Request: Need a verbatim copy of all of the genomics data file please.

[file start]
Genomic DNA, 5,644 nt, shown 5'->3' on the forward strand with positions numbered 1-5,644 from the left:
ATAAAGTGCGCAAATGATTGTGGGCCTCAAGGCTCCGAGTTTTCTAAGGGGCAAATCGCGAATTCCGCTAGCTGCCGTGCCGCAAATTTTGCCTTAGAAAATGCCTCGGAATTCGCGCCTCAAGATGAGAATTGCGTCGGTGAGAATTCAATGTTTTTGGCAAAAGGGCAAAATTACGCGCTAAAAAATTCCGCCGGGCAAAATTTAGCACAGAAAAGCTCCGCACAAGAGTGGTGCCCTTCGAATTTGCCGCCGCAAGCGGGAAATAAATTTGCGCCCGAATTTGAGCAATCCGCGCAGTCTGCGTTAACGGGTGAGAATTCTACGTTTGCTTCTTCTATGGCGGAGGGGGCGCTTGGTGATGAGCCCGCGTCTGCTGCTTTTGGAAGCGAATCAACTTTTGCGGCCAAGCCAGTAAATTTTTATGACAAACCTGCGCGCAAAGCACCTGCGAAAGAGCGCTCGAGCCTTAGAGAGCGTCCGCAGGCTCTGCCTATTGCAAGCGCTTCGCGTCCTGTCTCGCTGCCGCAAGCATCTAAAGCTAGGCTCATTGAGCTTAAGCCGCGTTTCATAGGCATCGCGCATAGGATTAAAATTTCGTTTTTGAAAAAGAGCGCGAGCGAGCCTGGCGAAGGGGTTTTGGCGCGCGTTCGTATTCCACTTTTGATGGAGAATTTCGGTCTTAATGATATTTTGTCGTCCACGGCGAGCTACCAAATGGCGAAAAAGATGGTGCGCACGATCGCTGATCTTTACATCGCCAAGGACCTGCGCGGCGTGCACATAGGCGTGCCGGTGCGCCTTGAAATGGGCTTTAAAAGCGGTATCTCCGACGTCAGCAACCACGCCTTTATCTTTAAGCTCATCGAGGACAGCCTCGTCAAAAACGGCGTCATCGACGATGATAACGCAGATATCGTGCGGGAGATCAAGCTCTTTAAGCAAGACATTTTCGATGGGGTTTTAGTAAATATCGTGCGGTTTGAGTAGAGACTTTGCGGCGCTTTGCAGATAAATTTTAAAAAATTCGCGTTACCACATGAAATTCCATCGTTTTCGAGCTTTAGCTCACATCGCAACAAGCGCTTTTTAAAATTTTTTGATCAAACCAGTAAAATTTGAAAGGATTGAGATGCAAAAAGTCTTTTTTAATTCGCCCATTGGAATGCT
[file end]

Genomic DNA, 5,644 nt, shown 5'->3' on the forward strand with positions numbered 1-5,644 from the left:
ATAAAGTGCGCAAATGATTGTGGGCCTCAAGGCTCCGAGTTTTCTAAGGGGCAAATCGCGAATTCCGCTAGCTGCCGTGCCGCAAATTTTGCCTTAGAAAATGCCTCGGAATTCGCGCCTCAAGATGAGAATTGCGTCGGTGAGAATTCAATGTTTTTGGCAAAAGGGCAAAATTACGCGCTAAAAAATTCCGCCGGGCAAAATTTAGCACAGAAAAGCTCCGCACAAGAGTGGTGCCCTTCGAATTTGCCGCCGCAAGCGGGAAATAAATTTGCGCCCGAATTTGAGCAATCCGCGCAGTCTGCGTTAACGGGTGAGAATTCTACGTTTGCTTCTTCTATGGCGGAGGGGGCGCTTGGTGATGAGCCCGCGTCTGCTGCTTTTGGAAGCGAATCAACTTTTGCGGCCAAGCCAGTAAATTTTTATGACAAACCTGCGCGCAAAGCACCTGCGAAAGAGCGCTCGAGCCTTAGAGAGCGTCCGCAGGCTCTGCCTATTGCAAGCGCTTCGCGTCCTGTCTCGCTGCCGCAAGCATCTAAAGCTAGGCTCATTGAGCTTAAGCCGCGTTTCATAGGCATCGCGCATAGGATTAAAATTTCGTTTTTGAAAAAGAGCGCGAGCGAGCCTGGCGAAGGGGTTTTGGCGCGCGTTCGTATTCCACTTTTGATGGAGAATTTCGGTCTTAATGATATTTTGTCGTCCACGGCGAGCTACCAAATGGCGAAAAAGATGGTGCGCACGATCGCTGATCTTTACATCGCCAAGGACCTGCGCGGCGTGCACATAGGCGTGCCGGTGCGCCTTGAAATGGGCTTTAAAAGCGGTATCTCCGACGTCAGCAACCACGCCTTTATCTTTAAGCTCATCGAGGACAGCCTCGTCAAAAACGGCGTCATCGACGATGATAACGCAGATATCGTGCGGGAGATCAAGCTCTTTAAGCAAGACATTTTCGATGGGGTTTTAGTAAATATCGTGCGGTTTGAGTAGAGACTTTGCGGCGCTTTGCAGATAAATTTTAAAAAATTCGCGTTACCACATGAAATTCCATCGTTTTCGAGCTTTAGCTCACATCGCAACAAGCGCTTTTTAAAATTTTTTGATCAAACCAGTAAAATTTGAAAGGATTGAGATGCAAAAAGTCTTTTTTAATTCGCCCATTGGAATGCT